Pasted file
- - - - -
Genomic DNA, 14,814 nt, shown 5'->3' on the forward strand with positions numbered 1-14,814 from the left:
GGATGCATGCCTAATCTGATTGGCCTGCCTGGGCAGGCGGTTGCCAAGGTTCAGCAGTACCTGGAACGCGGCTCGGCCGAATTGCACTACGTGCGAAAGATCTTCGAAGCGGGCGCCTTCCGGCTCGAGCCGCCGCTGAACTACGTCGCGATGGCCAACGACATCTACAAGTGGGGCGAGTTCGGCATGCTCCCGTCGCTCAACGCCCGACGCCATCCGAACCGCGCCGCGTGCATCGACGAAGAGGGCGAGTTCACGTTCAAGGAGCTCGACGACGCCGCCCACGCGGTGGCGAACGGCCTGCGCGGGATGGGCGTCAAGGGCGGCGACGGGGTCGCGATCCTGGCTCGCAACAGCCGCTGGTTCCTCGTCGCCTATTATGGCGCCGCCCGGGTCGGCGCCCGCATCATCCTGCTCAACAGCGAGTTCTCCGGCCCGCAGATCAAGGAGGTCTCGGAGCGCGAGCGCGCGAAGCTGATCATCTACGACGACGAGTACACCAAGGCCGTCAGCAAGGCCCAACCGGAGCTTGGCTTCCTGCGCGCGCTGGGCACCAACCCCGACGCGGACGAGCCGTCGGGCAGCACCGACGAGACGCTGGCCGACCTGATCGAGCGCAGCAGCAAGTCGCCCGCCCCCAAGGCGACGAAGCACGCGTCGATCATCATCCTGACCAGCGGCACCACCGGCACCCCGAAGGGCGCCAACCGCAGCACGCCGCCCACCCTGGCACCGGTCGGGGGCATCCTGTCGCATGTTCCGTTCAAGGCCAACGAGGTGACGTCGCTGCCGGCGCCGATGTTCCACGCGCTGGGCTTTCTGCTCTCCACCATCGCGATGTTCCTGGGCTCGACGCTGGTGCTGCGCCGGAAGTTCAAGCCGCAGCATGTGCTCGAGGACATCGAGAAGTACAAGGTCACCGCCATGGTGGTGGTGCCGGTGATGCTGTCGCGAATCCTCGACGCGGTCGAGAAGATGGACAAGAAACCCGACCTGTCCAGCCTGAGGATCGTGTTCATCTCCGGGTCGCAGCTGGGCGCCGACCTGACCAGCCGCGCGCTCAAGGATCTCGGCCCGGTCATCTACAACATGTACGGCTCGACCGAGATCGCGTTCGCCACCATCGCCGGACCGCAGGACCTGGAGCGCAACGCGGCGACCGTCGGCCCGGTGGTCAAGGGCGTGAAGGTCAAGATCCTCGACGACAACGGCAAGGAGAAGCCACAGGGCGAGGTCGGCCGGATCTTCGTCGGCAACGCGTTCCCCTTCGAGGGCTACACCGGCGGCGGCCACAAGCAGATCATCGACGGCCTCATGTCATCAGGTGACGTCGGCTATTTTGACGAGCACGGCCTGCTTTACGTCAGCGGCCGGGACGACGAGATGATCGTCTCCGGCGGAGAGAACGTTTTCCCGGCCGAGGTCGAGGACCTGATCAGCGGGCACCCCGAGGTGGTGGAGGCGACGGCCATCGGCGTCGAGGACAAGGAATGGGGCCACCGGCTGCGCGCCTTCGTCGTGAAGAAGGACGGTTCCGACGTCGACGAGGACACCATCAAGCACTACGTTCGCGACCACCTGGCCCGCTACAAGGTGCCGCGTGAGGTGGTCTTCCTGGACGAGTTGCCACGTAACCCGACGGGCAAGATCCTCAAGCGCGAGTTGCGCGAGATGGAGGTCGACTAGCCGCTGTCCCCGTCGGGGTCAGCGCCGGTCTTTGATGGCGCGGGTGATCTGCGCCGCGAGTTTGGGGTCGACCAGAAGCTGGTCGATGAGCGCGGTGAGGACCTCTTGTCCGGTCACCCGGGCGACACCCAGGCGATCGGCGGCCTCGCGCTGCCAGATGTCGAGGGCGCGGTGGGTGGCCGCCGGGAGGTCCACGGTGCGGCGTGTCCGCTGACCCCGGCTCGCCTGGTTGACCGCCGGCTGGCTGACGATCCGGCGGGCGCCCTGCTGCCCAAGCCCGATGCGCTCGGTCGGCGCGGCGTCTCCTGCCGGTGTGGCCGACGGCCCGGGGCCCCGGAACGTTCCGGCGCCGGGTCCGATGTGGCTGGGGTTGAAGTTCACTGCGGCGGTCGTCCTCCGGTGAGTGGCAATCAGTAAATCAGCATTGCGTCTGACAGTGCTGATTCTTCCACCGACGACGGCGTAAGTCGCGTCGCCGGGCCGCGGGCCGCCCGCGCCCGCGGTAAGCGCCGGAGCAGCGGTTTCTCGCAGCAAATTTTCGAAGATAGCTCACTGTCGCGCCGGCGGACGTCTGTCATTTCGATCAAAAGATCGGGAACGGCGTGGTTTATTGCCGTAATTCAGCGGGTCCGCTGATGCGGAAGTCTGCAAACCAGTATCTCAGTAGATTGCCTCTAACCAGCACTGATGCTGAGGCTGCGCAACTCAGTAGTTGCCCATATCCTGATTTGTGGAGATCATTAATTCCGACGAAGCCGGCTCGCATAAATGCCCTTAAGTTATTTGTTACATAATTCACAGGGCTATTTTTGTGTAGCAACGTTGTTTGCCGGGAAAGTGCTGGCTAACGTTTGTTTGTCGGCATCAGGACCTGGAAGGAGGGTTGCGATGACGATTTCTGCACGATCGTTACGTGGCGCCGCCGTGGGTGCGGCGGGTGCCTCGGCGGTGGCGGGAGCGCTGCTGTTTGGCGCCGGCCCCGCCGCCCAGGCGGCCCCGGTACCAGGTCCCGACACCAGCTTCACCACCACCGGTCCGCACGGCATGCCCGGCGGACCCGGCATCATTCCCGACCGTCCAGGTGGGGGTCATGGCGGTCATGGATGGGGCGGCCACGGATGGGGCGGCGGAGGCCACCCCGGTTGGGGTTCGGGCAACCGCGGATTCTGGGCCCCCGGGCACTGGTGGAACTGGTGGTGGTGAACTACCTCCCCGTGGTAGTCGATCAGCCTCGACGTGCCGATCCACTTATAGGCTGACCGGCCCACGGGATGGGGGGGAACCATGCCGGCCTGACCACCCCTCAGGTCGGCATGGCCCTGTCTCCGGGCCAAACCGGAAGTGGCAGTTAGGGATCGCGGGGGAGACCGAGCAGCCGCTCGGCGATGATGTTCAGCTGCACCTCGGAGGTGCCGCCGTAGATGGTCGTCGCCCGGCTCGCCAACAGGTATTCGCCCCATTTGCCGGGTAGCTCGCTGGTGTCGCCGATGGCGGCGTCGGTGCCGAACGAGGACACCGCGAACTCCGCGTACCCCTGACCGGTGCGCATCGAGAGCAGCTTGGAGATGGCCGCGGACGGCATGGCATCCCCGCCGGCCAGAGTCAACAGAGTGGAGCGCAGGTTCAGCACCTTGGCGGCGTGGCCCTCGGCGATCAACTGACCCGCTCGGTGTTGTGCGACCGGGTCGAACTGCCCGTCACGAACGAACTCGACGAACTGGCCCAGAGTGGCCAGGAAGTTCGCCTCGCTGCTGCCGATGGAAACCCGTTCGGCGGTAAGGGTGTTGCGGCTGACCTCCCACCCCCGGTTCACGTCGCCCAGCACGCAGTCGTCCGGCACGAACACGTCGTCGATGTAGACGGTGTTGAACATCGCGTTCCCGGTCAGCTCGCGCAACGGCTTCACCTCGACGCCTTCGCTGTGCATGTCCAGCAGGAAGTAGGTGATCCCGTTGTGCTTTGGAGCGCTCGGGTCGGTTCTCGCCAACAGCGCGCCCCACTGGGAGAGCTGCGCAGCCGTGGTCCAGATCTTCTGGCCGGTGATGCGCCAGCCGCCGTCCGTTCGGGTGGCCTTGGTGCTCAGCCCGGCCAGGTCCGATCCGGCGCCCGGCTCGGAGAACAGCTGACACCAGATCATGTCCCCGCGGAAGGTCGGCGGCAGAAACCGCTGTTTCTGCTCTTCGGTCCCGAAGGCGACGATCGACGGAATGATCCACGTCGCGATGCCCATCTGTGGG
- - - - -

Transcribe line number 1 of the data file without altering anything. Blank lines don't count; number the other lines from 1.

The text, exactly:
Genomic DNA, 14,814 nt, shown 5'->3' on the forward strand with positions numbered 1-14,814 from the left: